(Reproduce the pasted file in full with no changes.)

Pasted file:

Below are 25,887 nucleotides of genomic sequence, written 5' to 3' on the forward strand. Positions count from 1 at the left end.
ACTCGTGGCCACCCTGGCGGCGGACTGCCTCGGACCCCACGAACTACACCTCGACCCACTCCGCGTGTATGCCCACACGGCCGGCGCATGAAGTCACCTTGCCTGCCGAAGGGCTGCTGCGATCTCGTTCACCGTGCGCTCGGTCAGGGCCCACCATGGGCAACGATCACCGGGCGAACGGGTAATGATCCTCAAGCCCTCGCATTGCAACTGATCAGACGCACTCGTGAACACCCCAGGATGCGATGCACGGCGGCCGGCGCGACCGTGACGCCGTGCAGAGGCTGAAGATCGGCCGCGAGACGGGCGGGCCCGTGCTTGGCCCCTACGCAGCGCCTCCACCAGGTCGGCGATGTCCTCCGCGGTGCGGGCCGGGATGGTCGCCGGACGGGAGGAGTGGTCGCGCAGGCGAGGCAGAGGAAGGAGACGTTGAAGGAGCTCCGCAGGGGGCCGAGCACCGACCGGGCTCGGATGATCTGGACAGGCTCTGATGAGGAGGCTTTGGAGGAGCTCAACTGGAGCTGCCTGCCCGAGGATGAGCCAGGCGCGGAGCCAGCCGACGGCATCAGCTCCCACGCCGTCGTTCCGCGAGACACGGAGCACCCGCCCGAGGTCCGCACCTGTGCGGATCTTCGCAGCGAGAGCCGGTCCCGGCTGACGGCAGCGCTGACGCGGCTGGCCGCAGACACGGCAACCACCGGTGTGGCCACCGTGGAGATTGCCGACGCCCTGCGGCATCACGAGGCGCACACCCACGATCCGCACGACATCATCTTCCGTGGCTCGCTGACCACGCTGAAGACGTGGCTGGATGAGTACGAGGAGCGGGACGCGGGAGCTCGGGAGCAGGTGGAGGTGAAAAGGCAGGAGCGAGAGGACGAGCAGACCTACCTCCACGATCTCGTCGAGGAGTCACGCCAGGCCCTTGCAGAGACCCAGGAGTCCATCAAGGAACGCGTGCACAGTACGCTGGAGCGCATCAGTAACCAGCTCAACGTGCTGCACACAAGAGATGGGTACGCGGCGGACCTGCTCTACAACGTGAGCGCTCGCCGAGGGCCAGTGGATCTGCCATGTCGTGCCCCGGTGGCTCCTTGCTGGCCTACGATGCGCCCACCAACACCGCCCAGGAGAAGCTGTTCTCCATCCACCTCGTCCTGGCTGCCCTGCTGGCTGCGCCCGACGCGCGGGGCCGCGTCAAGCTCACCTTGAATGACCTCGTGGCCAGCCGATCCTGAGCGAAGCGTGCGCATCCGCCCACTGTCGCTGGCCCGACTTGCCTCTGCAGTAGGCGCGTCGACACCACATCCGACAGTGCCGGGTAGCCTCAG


Below are 25,887 nucleotides of genomic sequence, written 5' to 3' on the forward strand. Positions count from 1 at the left end.
ACTCGTGGCCACCCTGGCGGCGGACTGCCTCGGACCCCACGAACTACACCTCGACCCACTCCGCGTGTATGCCCACACGGCCGGCGCATGAAGTCACCTTGCCTGCCGAAGGGCTGCTGCGATCTCGTTCACCGTGCGCTCGGTCAGGGCCCACCATGGGCAACGATCACCGGGCGAACGGGTAATGATCCTCAAGCCCTCGCATTGCAACTGATCAGACGCACTCGTGAACACCCCAGGATGCGATGCACGGCGGCCGGCGCGACCGTGACGCCGTGCAGAGGCTGAAGATCGGCCGCGAGACGGGCGGGCCCGTGCTTGGCCCCTACGCAGCGCCTCCACCAGGTCGGCGATGTCCTCCGCGGTGCGGGCCGGGATGGTCGCCGGACGGGAGGAGTGGTCGCGCAGGCGAGGCAGAGGAAGGAGACGTTGAAGGAGCTCCGCAGGGGGCCGAGCACCGACCGGGCTCGGATGATCTGGACAGGCTCTGATGAGGAGGCTTTGGAGGAGCTCAACTGGAGCTGCCTGCCCGAGGATGAGCCAGGCGCGGAGCCAGCCGACGGCATCAGCTCCCACGCCGTCGTTCCGCGAGACACGGAGCACCCGCCCGAGGTCCGCACCTGTGCGGATCTTCGCAGCGAGAGCCGGTCCCGGCTGACGGCAGCGCTGACGCGGCTGGCCGCAGACACGGCAACCACCGGTGTGGCCACCGTGGAGATTGCCGACGCCCTGCGGCATCACGAGGCGCACACCCACGATCCGCACGACATCATCTTCCGTGGCTCGCTGACCACGCTGAAGACGTGGCTGGATGAGTACGAGGAGCGGGACGCGGGAGCTCGGGAGCAGGTGGAGGTGAAAAGGCAGGAGCGAGAGGACGAGCAGACCTACCTCCACGATCTCGTCGAGGAGTCACGCCAGGCCCTTGCAGAGACCCAGGAGTCCATCAAGGAACGCGTGCACAGTACGCTGGAGCGCATCAGTAACCAGCTCAACGTGCTGCACACAAGAGATGGGTACGCGGCGGACCTGCTCTACAACGTGAGCGCTCGCCGAGGGCCAGTGGATCTGCCATGTCGTGCCCCGGTGGCTCCTTGCTGGCCTACGATGCGCCCACCAACACCGCCCAGGAGAAGCTGTTCTCCATCCACCTCGTCCTGGCTGCCCTGCTGGCTGCGCCCGACGCGCGGGGCCGCGTCAAGCTCACCTTGAATGACCTCGTGGCCAGCCGATCCTGAGCGAAGCGTGCGCATCCGCCCACTGTCGCTGGCCCGACTTGCCTCTGCAGTAGGCGCGTCGACACCACATCCGACAGTGCCGGGTAGCCTCAG